– Ben Kumbuor
The decision by the Akufo-Addo-led government, to scrap market tolls imposed on itinerant head porters (Kayayei) as announced by Minister of Finance Ken Ofori-Atta in the government’s first budget statement, is deceptive because such a tax does not exist, Dr. Benjamin Kumbuor, Member of Parliament (MP) for Nandom, has said.
The toll is among several taxes lined up by the government to be scrapped completely or reduced so as to bring relief to the ordinary Ghanaian and the business community.
Apart from the Kayayei market toll, excise duty on petroleum products, will also be scrapped. The government also intends to reduce the special petroleum tax rate on petrol from 17.5percent to 15percent.
Other taxes that will be completely abolished include the following: the 1v special import levy, the 17.5 percent VAT on financial services, the 17.5 percent VAT on selected imported medicines not produced locally, the 17.5 percent VAT on domestic airline tickets, the 5 percent VAT on real estate sales, duty on importation of spare parts, the 5 percent VAT on real estate sales and Kayayei market toll.
Also, the 17.5 percent VAT imposed on traders has been replaced with a 3% flat rate, while businesses that employ young graduates from tertiary institutions will get tax credits and other incentives.
Furthermore, there will be tax incentives for young entrepreneurs while the Corporate Income Tax will be progressively reduced from 25 percent to 20 percent in 2018.
Additionally, Mr. Ofori-Atta, said the Akufo-Addo government, would initiate steps to remove import duties on raw materials and machinery for production.
However, speaking in an interview with Class 91.3 FM after the Finance Minister’s presentation, Dr. Kumbour said: “I don’t believe we need to start christening children that are not yet born, what we have now are proposals and we will get to the substance of it later. But I want it to be on record that there is no national tax on Kayayei for it to be a subject of comment.”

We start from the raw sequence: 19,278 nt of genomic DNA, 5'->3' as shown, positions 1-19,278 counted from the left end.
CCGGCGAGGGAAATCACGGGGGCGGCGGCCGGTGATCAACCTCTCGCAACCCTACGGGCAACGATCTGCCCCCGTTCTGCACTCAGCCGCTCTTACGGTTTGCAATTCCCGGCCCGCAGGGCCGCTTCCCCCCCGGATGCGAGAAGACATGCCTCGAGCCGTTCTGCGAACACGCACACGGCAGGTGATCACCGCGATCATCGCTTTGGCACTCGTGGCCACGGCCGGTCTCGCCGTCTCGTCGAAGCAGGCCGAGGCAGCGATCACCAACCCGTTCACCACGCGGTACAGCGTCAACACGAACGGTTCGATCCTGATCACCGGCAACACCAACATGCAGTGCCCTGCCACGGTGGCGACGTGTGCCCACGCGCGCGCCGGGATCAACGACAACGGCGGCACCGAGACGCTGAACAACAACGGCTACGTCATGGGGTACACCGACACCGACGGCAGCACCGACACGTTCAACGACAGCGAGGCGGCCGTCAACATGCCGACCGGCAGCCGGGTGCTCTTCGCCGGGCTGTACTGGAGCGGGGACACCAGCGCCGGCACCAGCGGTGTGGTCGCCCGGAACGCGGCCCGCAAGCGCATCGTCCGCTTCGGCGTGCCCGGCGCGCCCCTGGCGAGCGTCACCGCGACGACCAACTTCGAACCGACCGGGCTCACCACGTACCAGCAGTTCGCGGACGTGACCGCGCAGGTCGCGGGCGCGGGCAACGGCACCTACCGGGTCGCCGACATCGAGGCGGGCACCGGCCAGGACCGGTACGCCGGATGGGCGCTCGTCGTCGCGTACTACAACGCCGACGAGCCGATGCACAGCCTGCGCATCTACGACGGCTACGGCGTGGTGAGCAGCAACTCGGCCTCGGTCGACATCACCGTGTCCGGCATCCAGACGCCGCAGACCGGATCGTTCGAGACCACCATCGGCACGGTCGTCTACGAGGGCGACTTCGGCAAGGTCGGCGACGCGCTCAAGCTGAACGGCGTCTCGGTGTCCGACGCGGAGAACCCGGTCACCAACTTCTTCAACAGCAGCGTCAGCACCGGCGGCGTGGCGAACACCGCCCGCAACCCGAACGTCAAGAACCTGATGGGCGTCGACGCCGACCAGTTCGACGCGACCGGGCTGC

“Secondly, let us be very clear in our mind that there is no electrification levy. We used to have an electrification levy that was about 0.004 per cent that has since been scrapped, and, so, if you claim that you are removing the electrification levy, then it doesn’t exist.”
The Minority in parliament on it part, has described the maiden financial statement of the Akufo-Addo-led government as a “419 budget”.
This, they did, by showing placards with the inscription “419 budget” when the Finance Minister, announced a number of “nuisance taxes” the government would be abolishing or reducing in the fiscal year during the reading of the budget statement in parliament on yesterday.
The minority, with their inscription, suggested government, was deceiving Ghanaians.
According to the new budget, excise duty on petroleum products, will soon be scrapped. In addition to that, the government also intends to reduce the special petroleum tax rate from 17.5 percent to 15 percent.
Additionally, other taxes will also either be abolished completely or reduced to create a conducive business environment.